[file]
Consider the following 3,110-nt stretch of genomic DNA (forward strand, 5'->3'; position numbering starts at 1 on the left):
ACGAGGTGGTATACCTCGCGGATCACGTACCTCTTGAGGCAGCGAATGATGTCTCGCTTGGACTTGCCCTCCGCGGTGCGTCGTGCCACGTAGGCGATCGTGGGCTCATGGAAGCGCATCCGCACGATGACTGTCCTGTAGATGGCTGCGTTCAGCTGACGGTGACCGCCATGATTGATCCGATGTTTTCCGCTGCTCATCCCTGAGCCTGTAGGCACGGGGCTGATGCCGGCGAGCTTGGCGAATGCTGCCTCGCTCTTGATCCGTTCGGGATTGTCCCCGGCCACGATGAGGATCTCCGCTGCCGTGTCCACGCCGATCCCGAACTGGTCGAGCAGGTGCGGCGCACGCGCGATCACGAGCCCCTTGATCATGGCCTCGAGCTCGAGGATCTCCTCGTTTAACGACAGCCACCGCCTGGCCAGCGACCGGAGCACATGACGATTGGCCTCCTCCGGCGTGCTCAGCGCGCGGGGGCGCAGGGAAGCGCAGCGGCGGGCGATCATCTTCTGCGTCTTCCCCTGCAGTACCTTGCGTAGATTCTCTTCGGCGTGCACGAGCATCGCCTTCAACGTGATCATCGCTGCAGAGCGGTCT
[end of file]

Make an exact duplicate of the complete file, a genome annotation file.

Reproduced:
Consider the following 3,110-nt stretch of genomic DNA (forward strand, 5'->3'; position numbering starts at 1 on the left):
ACGAGGTGGTATACCTCGCGGATCACGTACCTCTTGAGGCAGCGAATGATGTCTCGCTTGGACTTGCCCTCCGCGGTGCGTCGTGCCACGTAGGCGATCGTGGGCTCATGGAAGCGCATCCGCACGATGACTGTCCTGTAGATGGCTGCGTTCAGCTGACGGTGACCGCCATGATTGATCCGATGTTTTCCGCTGCTCATCCCTGAGCCTGTAGGCACGGGGCTGATGCCGGCGAGCTTGGCGAATGCTGCCTCGCTCTTGATCCGTTCGGGATTGTCCCCGGCCACGATGAGGATCTCCGCTGCCGTGTCCACGCCGATCCCGAACTGGTCGAGCAGGTGCGGCGCACGCGCGATCACGAGCCCCTTGATCATGGCCTCGAGCTCGAGGATCTCCTCGTTTAACGACAGCCACCGCCTGGCCAGCGACCGGAGCACATGACGATTGGCCTCCTCCGGCGTGCTCAGCGCGCGGGGGCGCAGGGAAGCGCAGCGGCGGGCGATCATCTTCTGCGTCTTCCCCTGCAGTACCTTGCGTAGATTCTCTTCGGCGTGCACGAGCATCGCCTTCAACGTGATCATCGCTGCAGAGCGGTCT